It's too soon to know how history will judge TARP, but the government isn't waiting for that history to be written. The Troubled Asset Relief Program -- which on Main Street is about as toxic as the toxic lending practices that ushered it into existence -- was consigned to history over the weekend. Not coincidentally, the debate has heightened about whether TARP may have actually been a fairly good, or at least benign, investment.
No one is saying that the TARP investment was like getting into Google(GOOG_) when its shares fell to $262, or Apple(AAP_) after its shares fell to $82 back in November 2008. Both those tech plays would have been better investments for $700 billion of U.S. government money from a pure portfolio perspective. Apple shares have near-quadrupled since then, and Google shares have doubled.
So no one can say that former Treasury Secretary Hank Paulson should be appearing on Fast Money.
The government isn't in the business of buying and selling stocks, but it would like Main Street to believe, in the least, that TARP might turn a profit -- and with that result, the toxic baggage that TARP has carried should be erased from the roll of low points in economic history. The problem, of course, is that while the government isn't in the business of buying and selling stocks, much of the criticism of TARP stems from outrage that the government put itself in the business of bailing out the banks, automakers, and TARP poster child American International Group(AIG_).
It doesn't matter if TARP isn't a massive a loss for the U.S. tax payer as it once was predicted to become. It still should have never been created. Or should it have been?
Last Thursday, the government announced that it had worked out a deal with AIG to begin repaying its massive $70 billion bailout. At a larger level, the White House said last Thursday that projected losses from TARP may be $50 billion at most. That's a loss not worth trumpeting, as a loss is a loss when it's at the expense of the taxpayer -- but it's far less than the initial predictions for the TARP price tag. In the middle of last year, the government was predicting that TARP might cost $341 billion.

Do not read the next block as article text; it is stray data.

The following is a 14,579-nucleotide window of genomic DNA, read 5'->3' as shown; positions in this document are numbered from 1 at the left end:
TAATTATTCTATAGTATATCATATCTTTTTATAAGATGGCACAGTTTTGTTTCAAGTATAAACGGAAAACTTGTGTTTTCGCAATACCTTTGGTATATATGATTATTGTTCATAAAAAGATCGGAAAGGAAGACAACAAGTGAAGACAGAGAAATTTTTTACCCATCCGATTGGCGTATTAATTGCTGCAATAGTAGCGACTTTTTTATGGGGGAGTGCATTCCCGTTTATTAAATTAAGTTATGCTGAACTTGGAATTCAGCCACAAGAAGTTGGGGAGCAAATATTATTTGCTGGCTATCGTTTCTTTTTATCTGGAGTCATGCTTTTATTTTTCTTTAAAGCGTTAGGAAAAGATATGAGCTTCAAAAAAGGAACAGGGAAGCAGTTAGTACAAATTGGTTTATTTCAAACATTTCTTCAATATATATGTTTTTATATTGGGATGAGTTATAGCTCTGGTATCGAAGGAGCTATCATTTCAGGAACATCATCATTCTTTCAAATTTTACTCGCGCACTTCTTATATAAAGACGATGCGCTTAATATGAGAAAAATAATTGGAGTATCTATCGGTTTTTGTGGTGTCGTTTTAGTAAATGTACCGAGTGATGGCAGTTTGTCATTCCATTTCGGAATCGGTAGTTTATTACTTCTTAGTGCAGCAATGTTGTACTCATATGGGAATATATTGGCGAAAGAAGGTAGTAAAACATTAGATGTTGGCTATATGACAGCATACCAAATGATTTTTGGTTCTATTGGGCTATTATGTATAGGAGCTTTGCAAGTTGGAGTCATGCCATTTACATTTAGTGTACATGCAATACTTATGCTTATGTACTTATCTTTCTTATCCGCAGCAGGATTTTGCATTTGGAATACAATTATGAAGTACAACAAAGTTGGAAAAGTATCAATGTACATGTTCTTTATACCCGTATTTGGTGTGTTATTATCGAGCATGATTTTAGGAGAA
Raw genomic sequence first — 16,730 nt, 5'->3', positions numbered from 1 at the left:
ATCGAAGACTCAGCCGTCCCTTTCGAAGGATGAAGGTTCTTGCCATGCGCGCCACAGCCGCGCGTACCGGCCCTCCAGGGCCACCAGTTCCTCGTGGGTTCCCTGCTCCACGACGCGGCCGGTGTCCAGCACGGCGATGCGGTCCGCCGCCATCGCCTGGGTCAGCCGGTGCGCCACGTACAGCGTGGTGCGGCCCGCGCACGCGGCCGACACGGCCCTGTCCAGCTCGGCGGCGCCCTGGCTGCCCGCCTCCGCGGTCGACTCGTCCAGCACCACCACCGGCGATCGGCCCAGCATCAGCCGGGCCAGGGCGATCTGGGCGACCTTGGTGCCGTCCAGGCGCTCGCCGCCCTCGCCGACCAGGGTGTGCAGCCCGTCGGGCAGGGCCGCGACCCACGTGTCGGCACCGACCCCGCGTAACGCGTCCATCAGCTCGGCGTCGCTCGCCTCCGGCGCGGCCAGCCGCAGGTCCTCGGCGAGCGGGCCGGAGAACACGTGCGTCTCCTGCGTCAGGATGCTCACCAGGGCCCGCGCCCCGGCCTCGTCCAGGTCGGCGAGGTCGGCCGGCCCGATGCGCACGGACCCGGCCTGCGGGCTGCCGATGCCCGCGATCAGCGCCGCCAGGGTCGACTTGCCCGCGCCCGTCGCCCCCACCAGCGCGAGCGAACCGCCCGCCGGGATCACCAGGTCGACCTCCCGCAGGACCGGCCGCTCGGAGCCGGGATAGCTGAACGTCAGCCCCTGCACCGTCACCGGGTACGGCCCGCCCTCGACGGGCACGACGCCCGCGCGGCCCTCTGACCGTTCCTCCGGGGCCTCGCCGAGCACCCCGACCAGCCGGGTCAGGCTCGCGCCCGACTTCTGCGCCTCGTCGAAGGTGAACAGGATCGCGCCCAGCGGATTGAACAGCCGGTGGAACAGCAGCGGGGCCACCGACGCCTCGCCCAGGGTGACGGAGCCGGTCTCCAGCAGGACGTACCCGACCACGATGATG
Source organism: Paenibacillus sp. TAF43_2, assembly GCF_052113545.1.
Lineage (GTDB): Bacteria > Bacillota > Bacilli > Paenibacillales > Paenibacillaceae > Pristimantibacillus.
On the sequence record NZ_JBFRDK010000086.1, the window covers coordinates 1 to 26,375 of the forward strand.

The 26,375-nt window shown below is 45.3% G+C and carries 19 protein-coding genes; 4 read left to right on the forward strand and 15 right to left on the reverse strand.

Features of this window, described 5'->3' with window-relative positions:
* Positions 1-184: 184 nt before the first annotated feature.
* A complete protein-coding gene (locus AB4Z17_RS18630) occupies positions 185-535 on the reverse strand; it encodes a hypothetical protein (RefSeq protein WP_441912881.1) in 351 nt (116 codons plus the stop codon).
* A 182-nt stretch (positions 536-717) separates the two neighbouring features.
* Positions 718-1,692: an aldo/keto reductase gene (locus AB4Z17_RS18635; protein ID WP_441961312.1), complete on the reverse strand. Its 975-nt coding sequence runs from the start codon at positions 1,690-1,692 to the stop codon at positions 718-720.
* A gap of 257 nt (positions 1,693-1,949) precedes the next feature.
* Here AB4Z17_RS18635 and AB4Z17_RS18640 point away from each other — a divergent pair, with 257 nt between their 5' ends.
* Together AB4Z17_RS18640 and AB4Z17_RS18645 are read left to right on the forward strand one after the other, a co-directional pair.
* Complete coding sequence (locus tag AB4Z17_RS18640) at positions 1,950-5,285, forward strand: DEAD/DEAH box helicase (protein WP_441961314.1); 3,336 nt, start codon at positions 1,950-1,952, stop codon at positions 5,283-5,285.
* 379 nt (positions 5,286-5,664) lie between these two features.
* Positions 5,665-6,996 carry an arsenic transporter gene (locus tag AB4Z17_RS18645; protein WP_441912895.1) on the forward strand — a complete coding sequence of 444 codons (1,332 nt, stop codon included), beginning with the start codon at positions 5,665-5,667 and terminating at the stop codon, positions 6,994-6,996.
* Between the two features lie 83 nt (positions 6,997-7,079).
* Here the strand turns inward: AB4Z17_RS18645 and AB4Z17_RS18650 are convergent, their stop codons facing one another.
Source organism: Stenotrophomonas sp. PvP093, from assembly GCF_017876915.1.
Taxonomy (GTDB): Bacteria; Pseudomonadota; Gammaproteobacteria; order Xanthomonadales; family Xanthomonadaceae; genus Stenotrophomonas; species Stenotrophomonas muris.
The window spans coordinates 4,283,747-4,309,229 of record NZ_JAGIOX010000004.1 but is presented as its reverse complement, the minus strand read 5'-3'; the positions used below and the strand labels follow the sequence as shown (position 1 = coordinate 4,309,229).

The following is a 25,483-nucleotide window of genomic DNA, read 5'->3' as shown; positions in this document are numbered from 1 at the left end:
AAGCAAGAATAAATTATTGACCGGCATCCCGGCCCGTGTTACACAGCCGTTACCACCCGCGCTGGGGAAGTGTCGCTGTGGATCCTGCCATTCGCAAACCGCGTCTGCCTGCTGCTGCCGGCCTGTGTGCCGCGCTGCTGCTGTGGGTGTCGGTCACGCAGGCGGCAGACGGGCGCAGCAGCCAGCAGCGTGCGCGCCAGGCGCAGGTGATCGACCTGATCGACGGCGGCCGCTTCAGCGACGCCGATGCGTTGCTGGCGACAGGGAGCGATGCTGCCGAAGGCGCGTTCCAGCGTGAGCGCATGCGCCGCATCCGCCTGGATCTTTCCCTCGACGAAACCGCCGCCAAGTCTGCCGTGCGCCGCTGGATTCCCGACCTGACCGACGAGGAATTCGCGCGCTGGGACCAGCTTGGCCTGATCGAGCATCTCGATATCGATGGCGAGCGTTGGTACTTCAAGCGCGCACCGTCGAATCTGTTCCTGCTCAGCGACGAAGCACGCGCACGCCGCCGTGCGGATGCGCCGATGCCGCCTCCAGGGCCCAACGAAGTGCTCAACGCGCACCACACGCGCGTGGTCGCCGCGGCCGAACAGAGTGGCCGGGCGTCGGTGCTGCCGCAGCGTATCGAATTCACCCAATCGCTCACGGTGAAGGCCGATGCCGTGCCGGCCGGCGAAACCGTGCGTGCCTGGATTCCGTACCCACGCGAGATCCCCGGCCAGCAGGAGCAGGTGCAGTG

Was Main Street too hard on TARP? For one, TARP never even came close to tapping the $700 billion earmarked for bailouts. The Treasury doled out about $387 billion in the end, and a TARP 2.0., which was proposed to the tune of another $750 billion, was never needed.
In fact, the government view of TARP has been getting better since May.
In August, the Congressional Budget Office reduced its TARP loss projection to $66 billion. It had once been higher than the administration's $341 billion estimate.
By May, when the government began planning the sale of its Citigroup(C_) stake, the estimate for the ultimate TARP price tag was reduced to $105.4 billion by Obama's bean counters.
Also in May, the Treasury was predicting that TARP losses related to the AIG bailout would be $3 billion less than anticipated.
The government's investment in the big banks has already paid off, and not just the Citi stake. Treasury has pocketed roughly $25 billion from dividends and stock warrant sales.
All of the TARP rosy scenarios are based on the government being able to continue to get good prices for its stake in bailed out companies, like Citigroup and AIG, and the automakers. That's a process that will play out over some time. AIG is currently shopping an IPO of its Asian-based operations in Hong Kong and reports on Monday were that it would have to settle for a lower deal value than it originally wanted.
For the sake of investment comparison, it would have been for easier to invest $400 billion in Apple and Google shares in November 2008 and cash those gains in now to the tune of $700 billion or so. That might not have saved the economy, if that's what TARP did.
Not every aspect of TARP has been an unrivaled, or even minor success, or less than worst-case scenario in actuality. The TARP mortgage modification program, HAMP, has turned out to be a loser of an idea. Some politicians have been given the heave-ho by voters as a result of TARP support, too.
Yet with the Treasury now estimating that TARP could break even, or turn a profit -- or at most lost reckons that taxpayers will lose less than $50 billion -- TARP haters do need to take a step back and consider whether their TARP hatred was on principle or based on doing the math.
For those standing on anti-TARP principle, the ground is still firm. Too much government intervention isn't an argument based on a final bill being revised lower for the taxpayer.
For those who joined the "I hate TARP" party based on the numbers, though, a final price tag from TARP that is actually, and suddenly, a tidy profit for the federal coffers, begs TARP haters to take another look at the toxic government bailout program.
This post by Eric Rosenbaum has been republished from The Street.